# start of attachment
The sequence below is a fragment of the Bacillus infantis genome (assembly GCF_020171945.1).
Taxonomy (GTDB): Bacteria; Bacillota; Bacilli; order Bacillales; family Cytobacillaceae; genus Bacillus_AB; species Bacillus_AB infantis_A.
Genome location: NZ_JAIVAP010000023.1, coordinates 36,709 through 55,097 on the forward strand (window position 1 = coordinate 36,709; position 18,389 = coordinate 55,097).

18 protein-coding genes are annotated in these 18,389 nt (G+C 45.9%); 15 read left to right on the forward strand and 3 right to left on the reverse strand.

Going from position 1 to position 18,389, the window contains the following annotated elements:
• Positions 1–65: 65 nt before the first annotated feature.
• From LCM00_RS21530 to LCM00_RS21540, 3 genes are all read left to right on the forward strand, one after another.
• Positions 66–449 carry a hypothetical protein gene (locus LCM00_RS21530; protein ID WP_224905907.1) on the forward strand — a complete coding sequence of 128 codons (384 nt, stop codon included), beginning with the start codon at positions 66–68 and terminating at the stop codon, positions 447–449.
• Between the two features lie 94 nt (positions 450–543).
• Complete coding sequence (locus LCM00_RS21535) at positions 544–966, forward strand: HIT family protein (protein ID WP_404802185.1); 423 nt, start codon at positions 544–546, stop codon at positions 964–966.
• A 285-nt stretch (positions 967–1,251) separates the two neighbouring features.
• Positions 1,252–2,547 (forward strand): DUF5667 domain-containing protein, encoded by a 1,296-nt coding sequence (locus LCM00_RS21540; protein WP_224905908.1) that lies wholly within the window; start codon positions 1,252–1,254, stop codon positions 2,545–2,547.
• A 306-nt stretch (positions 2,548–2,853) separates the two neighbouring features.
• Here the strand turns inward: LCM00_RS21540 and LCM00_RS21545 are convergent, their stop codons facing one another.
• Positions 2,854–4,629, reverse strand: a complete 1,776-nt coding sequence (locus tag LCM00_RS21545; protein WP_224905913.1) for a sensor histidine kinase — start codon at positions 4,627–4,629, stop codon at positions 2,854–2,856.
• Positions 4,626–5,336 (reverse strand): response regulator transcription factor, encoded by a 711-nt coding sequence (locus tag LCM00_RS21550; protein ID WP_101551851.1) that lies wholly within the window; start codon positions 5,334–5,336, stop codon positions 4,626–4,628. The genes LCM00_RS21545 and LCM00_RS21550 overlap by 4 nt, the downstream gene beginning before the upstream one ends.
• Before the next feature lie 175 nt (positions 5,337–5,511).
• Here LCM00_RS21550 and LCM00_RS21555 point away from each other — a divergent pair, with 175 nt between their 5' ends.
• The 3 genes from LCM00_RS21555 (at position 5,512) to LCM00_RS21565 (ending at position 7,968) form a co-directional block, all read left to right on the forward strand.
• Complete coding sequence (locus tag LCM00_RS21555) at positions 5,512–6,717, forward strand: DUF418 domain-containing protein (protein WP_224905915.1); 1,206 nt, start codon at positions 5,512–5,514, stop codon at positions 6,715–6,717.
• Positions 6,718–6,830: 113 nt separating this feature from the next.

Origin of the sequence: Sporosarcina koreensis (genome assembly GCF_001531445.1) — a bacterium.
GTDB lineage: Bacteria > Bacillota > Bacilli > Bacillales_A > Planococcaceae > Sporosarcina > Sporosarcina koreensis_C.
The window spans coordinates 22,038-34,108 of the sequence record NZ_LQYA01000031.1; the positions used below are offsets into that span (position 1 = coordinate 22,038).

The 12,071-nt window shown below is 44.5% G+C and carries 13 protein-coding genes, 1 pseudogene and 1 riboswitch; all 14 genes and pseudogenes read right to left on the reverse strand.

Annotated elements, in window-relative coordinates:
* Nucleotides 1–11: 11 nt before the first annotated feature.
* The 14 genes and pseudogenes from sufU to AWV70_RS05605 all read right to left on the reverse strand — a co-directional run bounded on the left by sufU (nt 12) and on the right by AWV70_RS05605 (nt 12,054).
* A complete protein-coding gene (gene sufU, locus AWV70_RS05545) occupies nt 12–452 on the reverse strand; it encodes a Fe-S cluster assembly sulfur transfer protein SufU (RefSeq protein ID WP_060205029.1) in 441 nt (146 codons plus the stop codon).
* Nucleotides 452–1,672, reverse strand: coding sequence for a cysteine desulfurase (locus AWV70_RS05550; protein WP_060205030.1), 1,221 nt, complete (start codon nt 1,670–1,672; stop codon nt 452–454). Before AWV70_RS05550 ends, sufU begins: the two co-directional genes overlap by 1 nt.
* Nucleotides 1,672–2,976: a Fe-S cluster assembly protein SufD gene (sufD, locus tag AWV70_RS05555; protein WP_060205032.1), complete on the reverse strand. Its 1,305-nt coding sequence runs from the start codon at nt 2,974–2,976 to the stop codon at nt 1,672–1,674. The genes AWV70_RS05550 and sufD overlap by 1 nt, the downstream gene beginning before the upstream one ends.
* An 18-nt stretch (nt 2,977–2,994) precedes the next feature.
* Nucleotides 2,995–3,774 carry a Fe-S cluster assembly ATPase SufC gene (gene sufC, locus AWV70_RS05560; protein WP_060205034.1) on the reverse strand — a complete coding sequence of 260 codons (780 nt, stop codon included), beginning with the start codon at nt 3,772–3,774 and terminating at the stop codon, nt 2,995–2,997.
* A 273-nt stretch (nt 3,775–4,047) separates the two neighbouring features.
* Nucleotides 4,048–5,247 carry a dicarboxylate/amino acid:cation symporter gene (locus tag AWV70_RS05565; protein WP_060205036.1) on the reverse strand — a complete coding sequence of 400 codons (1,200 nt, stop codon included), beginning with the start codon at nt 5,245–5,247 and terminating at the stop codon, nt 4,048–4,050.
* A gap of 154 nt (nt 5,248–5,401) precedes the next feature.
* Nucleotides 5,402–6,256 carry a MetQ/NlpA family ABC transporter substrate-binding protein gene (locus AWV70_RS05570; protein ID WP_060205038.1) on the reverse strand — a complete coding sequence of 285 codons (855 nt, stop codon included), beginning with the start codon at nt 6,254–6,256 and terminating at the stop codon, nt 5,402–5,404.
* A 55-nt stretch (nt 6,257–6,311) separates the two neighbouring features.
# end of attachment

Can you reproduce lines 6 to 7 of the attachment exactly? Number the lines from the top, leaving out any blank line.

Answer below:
• Positions 1–65: 65 nt before the first annotated feature.
• From LCM00_RS21530 to LCM00_RS21540, 3 genes are all read left to right on the forward strand, one after another.